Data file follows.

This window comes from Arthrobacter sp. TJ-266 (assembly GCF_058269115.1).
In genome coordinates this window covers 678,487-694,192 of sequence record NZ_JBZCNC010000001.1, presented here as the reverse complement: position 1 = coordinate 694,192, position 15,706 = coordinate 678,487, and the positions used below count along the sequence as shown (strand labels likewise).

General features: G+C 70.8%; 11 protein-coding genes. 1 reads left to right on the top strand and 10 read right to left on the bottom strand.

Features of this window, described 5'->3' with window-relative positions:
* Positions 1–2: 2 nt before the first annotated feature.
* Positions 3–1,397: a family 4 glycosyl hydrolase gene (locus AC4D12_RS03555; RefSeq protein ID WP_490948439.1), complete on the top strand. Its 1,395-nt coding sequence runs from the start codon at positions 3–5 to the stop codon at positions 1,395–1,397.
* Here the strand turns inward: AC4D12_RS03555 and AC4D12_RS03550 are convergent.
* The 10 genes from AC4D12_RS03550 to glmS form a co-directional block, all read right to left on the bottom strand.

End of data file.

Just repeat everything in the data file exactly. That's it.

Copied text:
This window comes from Arthrobacter sp. TJ-266 (assembly GCF_058269115.1).
In genome coordinates this window covers 678,487-694,192 of sequence record NZ_JBZCNC010000001.1, presented here as the reverse complement: position 1 = coordinate 694,192, position 15,706 = coordinate 678,487, and the positions used below count along the sequence as shown (strand labels likewise).

General features: G+C 70.8%; 11 protein-coding genes. 1 reads left to right on the top strand and 10 read right to left on the bottom strand.

Features of this window, described 5'->3' with window-relative positions:
* Positions 1–2: 2 nt before the first annotated feature.
* Positions 3–1,397: a family 4 glycosyl hydrolase gene (locus AC4D12_RS03555; RefSeq protein ID WP_490948439.1), complete on the top strand. Its 1,395-nt coding sequence runs from the start codon at positions 3–5 to the stop codon at positions 1,395–1,397.
* Here the strand turns inward: AC4D12_RS03555 and AC4D12_RS03550 are convergent.
* The 10 genes from AC4D12_RS03550 to glmS form a co-directional block, all read right to left on the bottom strand.